This one is one that took some time to get traction. IBM researchers created Shoebox in 1962 and this machine understood only 16 words. With a few decades of slow advance, in 2010 it finally reached a point where it could be used on a large scale.

With cloud computing, new approaches to software, and monumental amounts of voice data to be analyzed, speech recognition is easier to be used. Popular examples are iPhone’s assistant Siri, Amazon’s Alexa, and Google’s Voice Search.

Looking forward, there are a few Voice Recognition Trends that you should look out for. For instance, it can be used for translation applications, voice identification for security, and even mobile payments.

Digital money

This was already mentioned before, but it is important to remind how digital money is one of the most important B2C trends when we talk about contactless tech. There are mobile wallets that can be used in a similar way as a credit card – for instance, embedded in a marketplace.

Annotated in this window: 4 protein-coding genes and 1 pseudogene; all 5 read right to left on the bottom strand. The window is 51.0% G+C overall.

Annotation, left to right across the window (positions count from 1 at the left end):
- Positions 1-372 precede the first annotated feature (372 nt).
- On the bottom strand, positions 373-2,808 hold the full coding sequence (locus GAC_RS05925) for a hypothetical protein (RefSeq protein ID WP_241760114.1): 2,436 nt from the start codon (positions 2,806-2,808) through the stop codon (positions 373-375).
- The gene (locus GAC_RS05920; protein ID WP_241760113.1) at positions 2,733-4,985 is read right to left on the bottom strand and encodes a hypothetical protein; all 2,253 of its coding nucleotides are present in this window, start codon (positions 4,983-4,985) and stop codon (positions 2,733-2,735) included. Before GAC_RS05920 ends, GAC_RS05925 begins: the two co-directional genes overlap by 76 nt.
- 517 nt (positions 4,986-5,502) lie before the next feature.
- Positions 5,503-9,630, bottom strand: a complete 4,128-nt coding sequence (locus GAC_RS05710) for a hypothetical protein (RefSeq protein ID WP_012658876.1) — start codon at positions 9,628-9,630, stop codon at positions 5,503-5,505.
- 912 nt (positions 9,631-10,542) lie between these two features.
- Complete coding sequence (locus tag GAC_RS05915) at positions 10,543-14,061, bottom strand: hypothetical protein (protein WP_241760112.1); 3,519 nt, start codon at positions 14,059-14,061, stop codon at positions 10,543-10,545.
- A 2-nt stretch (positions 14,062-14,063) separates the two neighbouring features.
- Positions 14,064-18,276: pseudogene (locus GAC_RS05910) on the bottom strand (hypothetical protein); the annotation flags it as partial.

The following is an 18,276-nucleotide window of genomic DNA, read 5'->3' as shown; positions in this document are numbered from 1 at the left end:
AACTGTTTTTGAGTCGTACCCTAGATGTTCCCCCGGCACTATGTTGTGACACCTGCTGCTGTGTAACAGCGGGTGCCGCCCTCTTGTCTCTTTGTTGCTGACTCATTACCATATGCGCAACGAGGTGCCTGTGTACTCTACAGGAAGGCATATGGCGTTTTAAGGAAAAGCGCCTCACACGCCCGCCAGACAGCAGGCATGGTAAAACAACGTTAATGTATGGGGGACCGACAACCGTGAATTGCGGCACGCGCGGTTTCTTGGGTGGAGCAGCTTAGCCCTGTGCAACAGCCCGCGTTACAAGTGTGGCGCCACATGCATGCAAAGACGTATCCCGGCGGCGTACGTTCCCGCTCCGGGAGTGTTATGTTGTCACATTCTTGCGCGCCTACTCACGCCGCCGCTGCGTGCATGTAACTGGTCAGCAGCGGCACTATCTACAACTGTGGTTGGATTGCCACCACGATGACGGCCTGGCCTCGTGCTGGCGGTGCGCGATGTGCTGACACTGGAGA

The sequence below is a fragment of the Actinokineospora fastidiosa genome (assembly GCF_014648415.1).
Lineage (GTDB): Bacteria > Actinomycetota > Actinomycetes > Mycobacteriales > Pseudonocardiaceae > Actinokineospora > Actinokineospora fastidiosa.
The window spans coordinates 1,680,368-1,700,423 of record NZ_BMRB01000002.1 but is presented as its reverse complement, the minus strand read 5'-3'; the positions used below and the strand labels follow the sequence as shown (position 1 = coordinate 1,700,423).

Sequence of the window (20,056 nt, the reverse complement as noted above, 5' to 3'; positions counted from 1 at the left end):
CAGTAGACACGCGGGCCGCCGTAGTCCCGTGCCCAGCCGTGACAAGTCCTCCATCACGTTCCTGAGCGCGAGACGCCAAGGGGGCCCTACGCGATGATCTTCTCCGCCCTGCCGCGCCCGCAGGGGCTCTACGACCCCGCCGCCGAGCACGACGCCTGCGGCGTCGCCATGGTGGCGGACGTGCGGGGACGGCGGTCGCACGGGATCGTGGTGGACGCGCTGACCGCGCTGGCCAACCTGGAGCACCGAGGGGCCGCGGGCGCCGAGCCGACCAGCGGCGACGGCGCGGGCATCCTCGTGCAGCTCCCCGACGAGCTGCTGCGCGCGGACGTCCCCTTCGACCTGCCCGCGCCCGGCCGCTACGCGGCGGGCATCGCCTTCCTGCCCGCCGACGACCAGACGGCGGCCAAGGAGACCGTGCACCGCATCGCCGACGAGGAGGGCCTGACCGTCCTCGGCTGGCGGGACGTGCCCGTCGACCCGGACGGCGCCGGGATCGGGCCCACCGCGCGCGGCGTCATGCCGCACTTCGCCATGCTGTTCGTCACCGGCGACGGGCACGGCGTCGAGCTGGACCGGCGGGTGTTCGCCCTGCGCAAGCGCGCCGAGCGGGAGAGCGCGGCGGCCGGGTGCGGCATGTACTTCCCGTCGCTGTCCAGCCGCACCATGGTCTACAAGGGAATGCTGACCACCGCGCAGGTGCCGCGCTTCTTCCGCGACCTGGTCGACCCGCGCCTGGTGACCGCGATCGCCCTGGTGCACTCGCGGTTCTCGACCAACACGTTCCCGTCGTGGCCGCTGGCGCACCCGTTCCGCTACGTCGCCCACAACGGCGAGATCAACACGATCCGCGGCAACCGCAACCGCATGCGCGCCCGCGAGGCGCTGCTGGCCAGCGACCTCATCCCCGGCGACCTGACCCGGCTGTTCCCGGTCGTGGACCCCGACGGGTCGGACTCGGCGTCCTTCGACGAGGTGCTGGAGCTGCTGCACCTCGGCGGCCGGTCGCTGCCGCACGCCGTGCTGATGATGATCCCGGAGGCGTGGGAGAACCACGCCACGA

Other options that are quite interesting are money-transferring apps that are tied to a credit or a bank account. They are also a way of paying using only our mobile devices and can be done quickly.

This idea was created in 2008, but it took some time to gain popularity – and nowadays it is widespread. There are 1,3 billion people using mobile wallets, which is a 14% increase when compared to 2019.

Facial Recognition

Did you know that the first efforts to teach techniques of facial recognition were made by an inventor called Woody Bledsoe in the 60s? With the tech limitations of that time, he couldn’t do it.

It was only in the 90s that this kind of technology started to evolve. Helped by the huge amount of pictures posted online from the 2000s, facial recognition finally became a thing – and it can be very accurate!

There are many facial recognition trends you should look out for. It can be used for security and law enforcement, make payments, and even check on the user’s health by pointing the device’s camera. Plenty of opportunities are just around the corner!